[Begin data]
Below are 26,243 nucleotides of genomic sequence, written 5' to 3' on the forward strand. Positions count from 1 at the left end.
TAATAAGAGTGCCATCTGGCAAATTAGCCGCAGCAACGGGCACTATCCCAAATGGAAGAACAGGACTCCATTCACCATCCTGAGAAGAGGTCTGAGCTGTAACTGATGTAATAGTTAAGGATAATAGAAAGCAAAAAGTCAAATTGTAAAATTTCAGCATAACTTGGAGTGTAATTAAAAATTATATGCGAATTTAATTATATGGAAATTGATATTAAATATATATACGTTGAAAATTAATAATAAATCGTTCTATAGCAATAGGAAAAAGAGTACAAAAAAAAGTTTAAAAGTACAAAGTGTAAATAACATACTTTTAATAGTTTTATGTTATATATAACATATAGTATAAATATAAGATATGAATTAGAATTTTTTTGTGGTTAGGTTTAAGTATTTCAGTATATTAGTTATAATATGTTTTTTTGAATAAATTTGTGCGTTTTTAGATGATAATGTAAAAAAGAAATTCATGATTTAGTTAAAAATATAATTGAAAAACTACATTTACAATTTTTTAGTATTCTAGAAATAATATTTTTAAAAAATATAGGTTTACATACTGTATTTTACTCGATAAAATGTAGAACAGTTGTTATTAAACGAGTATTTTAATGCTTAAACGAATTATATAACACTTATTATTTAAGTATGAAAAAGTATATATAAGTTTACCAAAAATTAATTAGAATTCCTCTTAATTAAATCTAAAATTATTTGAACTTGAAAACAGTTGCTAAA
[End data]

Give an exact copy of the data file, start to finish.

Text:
Below are 26,243 nucleotides of genomic sequence, written 5' to 3' on the forward strand. Positions count from 1 at the left end.
TAATAAGAGTGCCATCTGGCAAATTAGCCGCAGCAACGGGCACTATCCCAAATGGAAGAACAGGACTCCATTCACCATCCTGAGAAGAGGTCTGAGCTGTAACTGATGTAATAGTTAAGGATAATAGAAAGCAAAAAGTCAAATTGTAAAATTTCAGCATAACTTGGAGTGTAATTAAAAATTATATGCGAATTTAATTATATGGAAATTGATATTAAATATATATACGTTGAAAATTAATAATAAATCGTTCTATAGCAATAGGAAAAAGAGTACAAAAAAAAGTTTAAAAGTACAAAGTGTAAATAACATACTTTTAATAGTTTTATGTTATATATAACATATAGTATAAATATAAGATATGAATTAGAATTTTTTTGTGGTTAGGTTTAAGTATTTCAGTATATTAGTTATAATATGTTTTTTTGAATAAATTTGTGCGTTTTTAGATGATAATGTAAAAAAGAAATTCATGATTTAGTTAAAAATATAATTGAAAAACTACATTTACAATTTTTTAGTATTCTAGAAATAATATTTTTAAAAAATATAGGTTTACATACTGTATTTTACTCGATAAAATGTAGAACAGTTGTTATTAAACGAGTATTTTAATGCTTAAACGAATTATATAACACTTATTATTTAAGTATGAAAAAGTATATATAAGTTTACCAAAAATTAATTAGAATTCCTCTTAATTAAATCTAAAATTATTTGAACTTGAAAACAGTTGCTAAA